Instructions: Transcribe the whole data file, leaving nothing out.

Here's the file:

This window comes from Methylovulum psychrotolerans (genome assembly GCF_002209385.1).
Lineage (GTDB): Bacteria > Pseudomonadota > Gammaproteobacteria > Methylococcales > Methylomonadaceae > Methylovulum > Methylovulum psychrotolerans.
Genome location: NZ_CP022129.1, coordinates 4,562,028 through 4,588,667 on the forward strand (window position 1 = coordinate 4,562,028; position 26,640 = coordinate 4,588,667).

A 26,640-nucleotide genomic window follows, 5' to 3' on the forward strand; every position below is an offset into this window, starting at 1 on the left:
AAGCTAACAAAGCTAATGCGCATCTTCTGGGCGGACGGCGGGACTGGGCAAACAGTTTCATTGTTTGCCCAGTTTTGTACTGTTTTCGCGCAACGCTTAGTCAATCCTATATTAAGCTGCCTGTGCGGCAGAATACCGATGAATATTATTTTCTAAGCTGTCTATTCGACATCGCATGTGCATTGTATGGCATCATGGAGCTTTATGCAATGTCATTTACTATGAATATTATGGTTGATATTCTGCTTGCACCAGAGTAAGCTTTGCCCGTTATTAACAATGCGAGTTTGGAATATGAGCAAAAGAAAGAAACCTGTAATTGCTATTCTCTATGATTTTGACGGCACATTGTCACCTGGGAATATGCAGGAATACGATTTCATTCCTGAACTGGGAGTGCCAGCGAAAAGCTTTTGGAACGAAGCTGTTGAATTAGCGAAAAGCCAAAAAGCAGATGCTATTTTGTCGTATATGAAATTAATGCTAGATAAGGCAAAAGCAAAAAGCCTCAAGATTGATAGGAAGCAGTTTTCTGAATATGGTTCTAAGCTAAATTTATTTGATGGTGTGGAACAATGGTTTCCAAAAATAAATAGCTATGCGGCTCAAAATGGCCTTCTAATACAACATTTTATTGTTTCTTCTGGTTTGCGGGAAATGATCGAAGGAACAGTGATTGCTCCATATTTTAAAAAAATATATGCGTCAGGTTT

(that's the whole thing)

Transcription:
This window comes from Methylovulum psychrotolerans (genome assembly GCF_002209385.1).
Lineage (GTDB): Bacteria > Pseudomonadota > Gammaproteobacteria > Methylococcales > Methylomonadaceae > Methylovulum > Methylovulum psychrotolerans.
Genome location: NZ_CP022129.1, coordinates 4,562,028 through 4,588,667 on the forward strand (window position 1 = coordinate 4,562,028; position 26,640 = coordinate 4,588,667).

A 26,640-nucleotide genomic window follows, 5' to 3' on the forward strand; every position below is an offset into this window, starting at 1 on the left:
AAGCTAACAAAGCTAATGCGCATCTTCTGGGCGGACGGCGGGACTGGGCAAACAGTTTCATTGTTTGCCCAGTTTTGTACTGTTTTCGCGCAACGCTTAGTCAATCCTATATTAAGCTGCCTGTGCGGCAGAATACCGATGAATATTATTTTCTAAGCTGTCTATTCGACATCGCATGTGCATTGTATGGCATCATGGAGCTTTATGCAATGTCATTTACTATGAATATTATGGTTGATATTCTGCTTGCACCAGAGTAAGCTTTGCCCGTTATTAACAATGCGAGTTTGGAATATGAGCAAAAGAAAGAAACCTGTAATTGCTATTCTCTATGATTTTGACGGCACATTGTCACCTGGGAATATGCAGGAATACGATTTCATTCCTGAACTGGGAGTGCCAGCGAAAAGCTTTTGGAACGAAGCTGTTGAATTAGCGAAAAGCCAAAAAGCAGATGCTATTTTGTCGTATATGAAATTAATGCTAGATAAGGCAAAAGCAAAAAGCCTCAAGATTGATAGGAAGCAGTTTTCTGAATATGGTTCTAAGCTAAATTTATTTGATGGTGTGGAACAATGGTTTCCAAAAATAAATAGCTATGCGGCTCAAAATGGCCTTCTAATACAACATTTTATTGTTTCTTCTGGTTTGCGGGAAATGATCGAAGGAACAGTGATTGCTCCATATTTTAAAAAAATATATGCGTCAGGTTT